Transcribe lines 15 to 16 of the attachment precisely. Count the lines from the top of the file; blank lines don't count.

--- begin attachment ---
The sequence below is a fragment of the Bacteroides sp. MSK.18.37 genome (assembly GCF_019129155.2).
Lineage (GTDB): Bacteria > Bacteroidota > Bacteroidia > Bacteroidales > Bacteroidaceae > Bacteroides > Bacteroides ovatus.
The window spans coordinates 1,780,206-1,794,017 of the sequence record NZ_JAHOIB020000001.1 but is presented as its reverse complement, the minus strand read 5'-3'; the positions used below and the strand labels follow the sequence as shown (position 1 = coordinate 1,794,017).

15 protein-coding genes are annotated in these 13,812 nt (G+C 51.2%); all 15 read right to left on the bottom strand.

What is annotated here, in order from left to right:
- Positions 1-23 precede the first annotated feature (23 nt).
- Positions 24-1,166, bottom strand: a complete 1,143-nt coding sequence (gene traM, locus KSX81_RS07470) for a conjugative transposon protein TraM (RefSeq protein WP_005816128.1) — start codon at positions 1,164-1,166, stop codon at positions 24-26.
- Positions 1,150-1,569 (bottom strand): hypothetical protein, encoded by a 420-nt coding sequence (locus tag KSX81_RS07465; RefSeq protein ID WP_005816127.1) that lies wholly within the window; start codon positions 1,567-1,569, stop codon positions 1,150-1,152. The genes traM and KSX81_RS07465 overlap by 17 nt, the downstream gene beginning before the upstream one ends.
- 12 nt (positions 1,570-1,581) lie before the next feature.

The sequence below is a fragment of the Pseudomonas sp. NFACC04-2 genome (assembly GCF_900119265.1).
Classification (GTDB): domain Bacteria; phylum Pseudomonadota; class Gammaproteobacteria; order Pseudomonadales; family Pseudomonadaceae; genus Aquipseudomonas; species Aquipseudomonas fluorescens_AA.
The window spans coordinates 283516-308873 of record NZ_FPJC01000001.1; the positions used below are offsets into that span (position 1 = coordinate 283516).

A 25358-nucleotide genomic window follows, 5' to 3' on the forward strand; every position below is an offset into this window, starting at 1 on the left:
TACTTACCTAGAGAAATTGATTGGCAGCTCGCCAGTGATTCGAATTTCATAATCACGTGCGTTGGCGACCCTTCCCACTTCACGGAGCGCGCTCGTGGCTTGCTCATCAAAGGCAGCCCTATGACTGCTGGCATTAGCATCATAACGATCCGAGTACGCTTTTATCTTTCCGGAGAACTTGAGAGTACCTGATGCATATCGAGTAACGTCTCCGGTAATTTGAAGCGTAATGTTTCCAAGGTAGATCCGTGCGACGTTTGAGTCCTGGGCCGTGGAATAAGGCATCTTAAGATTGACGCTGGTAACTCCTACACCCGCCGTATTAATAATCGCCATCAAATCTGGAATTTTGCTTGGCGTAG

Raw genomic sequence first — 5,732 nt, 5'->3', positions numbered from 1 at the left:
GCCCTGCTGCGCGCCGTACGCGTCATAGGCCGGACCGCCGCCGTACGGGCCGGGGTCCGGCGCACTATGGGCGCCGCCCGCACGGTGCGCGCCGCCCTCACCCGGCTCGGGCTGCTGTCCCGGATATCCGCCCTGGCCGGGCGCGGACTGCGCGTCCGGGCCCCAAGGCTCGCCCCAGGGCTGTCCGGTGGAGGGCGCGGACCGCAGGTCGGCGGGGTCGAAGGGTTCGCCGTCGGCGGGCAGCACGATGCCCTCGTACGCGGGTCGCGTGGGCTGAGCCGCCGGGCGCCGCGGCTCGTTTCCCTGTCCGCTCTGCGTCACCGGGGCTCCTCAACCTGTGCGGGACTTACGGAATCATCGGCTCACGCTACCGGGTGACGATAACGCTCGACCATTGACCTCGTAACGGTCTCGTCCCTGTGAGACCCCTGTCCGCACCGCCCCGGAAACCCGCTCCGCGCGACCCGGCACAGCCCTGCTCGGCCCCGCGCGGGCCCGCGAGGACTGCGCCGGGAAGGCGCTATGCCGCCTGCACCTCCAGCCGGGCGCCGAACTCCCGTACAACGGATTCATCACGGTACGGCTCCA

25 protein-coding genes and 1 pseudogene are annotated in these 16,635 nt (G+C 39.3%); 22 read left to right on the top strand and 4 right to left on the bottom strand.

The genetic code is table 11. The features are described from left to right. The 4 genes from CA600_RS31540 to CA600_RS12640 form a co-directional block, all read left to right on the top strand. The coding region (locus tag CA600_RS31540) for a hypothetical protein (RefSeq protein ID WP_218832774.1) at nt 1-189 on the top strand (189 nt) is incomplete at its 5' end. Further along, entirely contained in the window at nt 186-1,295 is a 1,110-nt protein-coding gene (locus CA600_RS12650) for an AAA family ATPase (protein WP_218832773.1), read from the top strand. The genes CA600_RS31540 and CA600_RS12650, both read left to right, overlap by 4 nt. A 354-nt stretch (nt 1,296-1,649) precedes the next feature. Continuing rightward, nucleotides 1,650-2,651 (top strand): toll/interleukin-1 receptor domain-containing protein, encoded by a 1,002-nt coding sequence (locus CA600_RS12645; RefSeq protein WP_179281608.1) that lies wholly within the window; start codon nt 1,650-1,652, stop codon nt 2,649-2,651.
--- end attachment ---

Raw genomic sequence first — 5,732 nt, 5'->3', positions numbered from 1 at the left:
GCCCTGCTGCGCGCCGTACGCGTCATAGGCCGGACCGCCGCCGTACGGGCCGGGGTCCGGCGCACTATGGGCGCCGCCCGCACGGTGCGCGCCGCCCTCACCCGGCTCGGGCTGCTGTCCCGGATATCCGCCCTGGCCGGGCGCGGACTGCGCGTCCGGGCCCCAAGGCTCGCCCCAGGGCTGTCCGGTGGAGGGCGCGGACCGCAGGTCGGCGGGGTCGAAGGGTTCGCCGTCGGCGGGCAGCACGATGCCCTCGTACGCGGGTCGCGTGGGCTGAGCCGCCGGGCGCCGCGGCTCGTTTCCCTGTCCGCTCTGCGTCACCGGGGCTCCTCAACCTGTGCGGGACTTACGGAATCATCGGCTCACGCTACCGGGTGACGATAACGCTCGACCATTGACCTCGTAACGGTCTCGTCCCTGTGAGACCCCTGTCCGCACCGCCCCGGAAACCCGCTCCGCGCGACCCGGCACAGCCCTGCTCGGCCCCGCGCGGGCCCGCGAGGACTGCGCCGGGAAGGCGCTATGCCGCCTGCACCTCCAGCCGGGCGCCGAACTCCCGTACAACGGATTCATCACGGTACGGCTCCA